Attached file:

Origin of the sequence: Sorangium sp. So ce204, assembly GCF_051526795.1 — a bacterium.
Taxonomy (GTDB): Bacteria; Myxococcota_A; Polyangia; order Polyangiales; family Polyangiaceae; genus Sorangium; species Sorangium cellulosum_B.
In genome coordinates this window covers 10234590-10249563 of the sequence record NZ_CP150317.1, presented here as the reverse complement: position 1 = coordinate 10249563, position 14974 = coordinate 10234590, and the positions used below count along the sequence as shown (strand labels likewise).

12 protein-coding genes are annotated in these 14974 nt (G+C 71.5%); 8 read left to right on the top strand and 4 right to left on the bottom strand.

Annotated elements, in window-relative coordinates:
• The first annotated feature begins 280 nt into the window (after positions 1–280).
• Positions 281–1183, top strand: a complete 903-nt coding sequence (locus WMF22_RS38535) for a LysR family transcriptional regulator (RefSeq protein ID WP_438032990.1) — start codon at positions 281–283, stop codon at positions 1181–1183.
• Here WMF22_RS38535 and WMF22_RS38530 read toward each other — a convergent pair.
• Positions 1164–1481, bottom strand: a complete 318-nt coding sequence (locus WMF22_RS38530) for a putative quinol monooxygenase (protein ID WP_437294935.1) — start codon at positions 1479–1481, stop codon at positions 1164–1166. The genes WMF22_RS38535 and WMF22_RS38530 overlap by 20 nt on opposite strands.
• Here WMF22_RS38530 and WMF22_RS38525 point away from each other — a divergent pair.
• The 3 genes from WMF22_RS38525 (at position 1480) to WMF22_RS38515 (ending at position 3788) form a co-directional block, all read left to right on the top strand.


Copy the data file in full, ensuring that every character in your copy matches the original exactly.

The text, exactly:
Origin of the sequence: Sorangium sp. So ce204, assembly GCF_051526795.1 — a bacterium.
Taxonomy (GTDB): Bacteria; Myxococcota_A; Polyangia; order Polyangiales; family Polyangiaceae; genus Sorangium; species Sorangium cellulosum_B.
In genome coordinates this window covers 10234590-10249563 of the sequence record NZ_CP150317.1, presented here as the reverse complement: position 1 = coordinate 10249563, position 14974 = coordinate 10234590, and the positions used below count along the sequence as shown (strand labels likewise).

12 protein-coding genes are annotated in these 14974 nt (G+C 71.5%); 8 read left to right on the top strand and 4 right to left on the bottom strand.

Annotated elements, in window-relative coordinates:
• The first annotated feature begins 280 nt into the window (after positions 1–280).
• Positions 281–1183, top strand: a complete 903-nt coding sequence (locus WMF22_RS38535) for a LysR family transcriptional regulator (RefSeq protein ID WP_438032990.1) — start codon at positions 281–283, stop codon at positions 1181–1183.
• Here WMF22_RS38535 and WMF22_RS38530 read toward each other — a convergent pair.
• Positions 1164–1481, bottom strand: a complete 318-nt coding sequence (locus WMF22_RS38530) for a putative quinol monooxygenase (protein ID WP_437294935.1) — start codon at positions 1479–1481, stop codon at positions 1164–1166. The genes WMF22_RS38535 and WMF22_RS38530 overlap by 20 nt on opposite strands.
• Here WMF22_RS38530 and WMF22_RS38525 point away from each other — a divergent pair.
• The 3 genes from WMF22_RS38525 (at position 1480) to WMF22_RS38515 (ending at position 3788) form a co-directional block, all read left to right on the top strand.